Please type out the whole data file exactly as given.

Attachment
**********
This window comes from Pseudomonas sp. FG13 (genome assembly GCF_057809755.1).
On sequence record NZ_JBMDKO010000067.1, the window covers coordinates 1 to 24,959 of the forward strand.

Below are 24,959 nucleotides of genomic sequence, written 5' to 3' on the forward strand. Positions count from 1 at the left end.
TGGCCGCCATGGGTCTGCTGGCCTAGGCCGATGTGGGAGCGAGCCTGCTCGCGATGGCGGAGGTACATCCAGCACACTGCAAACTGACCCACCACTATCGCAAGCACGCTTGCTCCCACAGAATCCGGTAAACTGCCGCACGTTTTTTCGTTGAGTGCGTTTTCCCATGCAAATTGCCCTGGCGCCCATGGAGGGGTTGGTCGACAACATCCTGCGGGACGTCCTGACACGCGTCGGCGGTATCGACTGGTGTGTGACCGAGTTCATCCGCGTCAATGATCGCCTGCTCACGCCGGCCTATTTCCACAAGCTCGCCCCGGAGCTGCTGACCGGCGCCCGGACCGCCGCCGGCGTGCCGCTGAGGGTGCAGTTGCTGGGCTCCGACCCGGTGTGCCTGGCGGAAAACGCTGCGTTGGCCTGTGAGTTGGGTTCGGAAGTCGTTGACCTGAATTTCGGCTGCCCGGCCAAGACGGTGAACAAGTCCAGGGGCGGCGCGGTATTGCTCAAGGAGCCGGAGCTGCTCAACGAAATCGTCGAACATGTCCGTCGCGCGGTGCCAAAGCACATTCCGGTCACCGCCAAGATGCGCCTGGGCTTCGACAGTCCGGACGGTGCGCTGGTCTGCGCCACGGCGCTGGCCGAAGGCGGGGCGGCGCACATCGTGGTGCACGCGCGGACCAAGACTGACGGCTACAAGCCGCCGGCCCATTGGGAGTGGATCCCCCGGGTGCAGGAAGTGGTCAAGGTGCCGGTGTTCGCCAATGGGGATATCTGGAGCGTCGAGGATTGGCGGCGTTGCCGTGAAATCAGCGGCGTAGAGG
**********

This window comes from Pseudomonas sp. FG13 (genome assembly GCF_057809755.1).
On sequence record NZ_JBMDKO010000067.1, the window covers coordinates 1 to 24,959 of the forward strand.

Below are 24,959 nucleotides of genomic sequence, written 5' to 3' on the forward strand. Positions count from 1 at the left end.
TGGCCGCCATGGGTCTGCTGGCCTAGGCCGATGTGGGAGCGAGCCTGCTCGCGATGGCGGAGGTACATCCAGCACACTGCAAACTGACCCACCACTATCGCAAGCACGCTTGCTCCCACAGAATCCGGTAAACTGCCGCACGTTTTTTCGTTGAGTGCGTTTTCCCATGCAAATTGCCCTGGCGCCCATGGAGGGGTTGGTCGACAACATCCTGCGGGACGTCCTGACACGCGTCGGCGGTATCGACTGGTGTGTGACCGAGTTCATCCGCGTCAATGATCGCCTGCTCACGCCGGCCTATTTCCACAAGCTCGCCCCGGAGCTGCTGACCGGCGCCCGGACCGCCGCCGGCGTGCCGCTGAGGGTGCAGTTGCTGGGCTCCGACCCGGTGTGCCTGGCGGAAAACGCTGCGTTGGCCTGTGAGTTGGGTTCGGAAGTCGTTGACCTGAATTTCGGCTGCCCGGCCAAGACGGTGAACAAGTCCAGGGGCGGCGCGGTATTGCTCAAGGAGCCGGAGCTGCTCAACGAAATCGTCGAACATGTCCGTCGCGCGGTGCCAAAGCACATTCCGGTCACCGCCAAGATGCGCCTGGGCTTCGACAGTCCGGACGGTGCGCTGGTCTGCGCCACGGCGCTGGCCGAAGGCGGGGCGGCGCACATCGTGGTGCACGCGCGGACCAAGACTGACGGCTACAAGCCGCCGGCCCATTGGGAGTGGATCCCCCGGGTGCAGGAAGTGGTCAAGGTGCCGGTGTTCGCCAATGGGGATATCTGGAGCGTCGAGGATTGGCGGCGTTGCCGTGAAATCAGCGGCGTAGAGG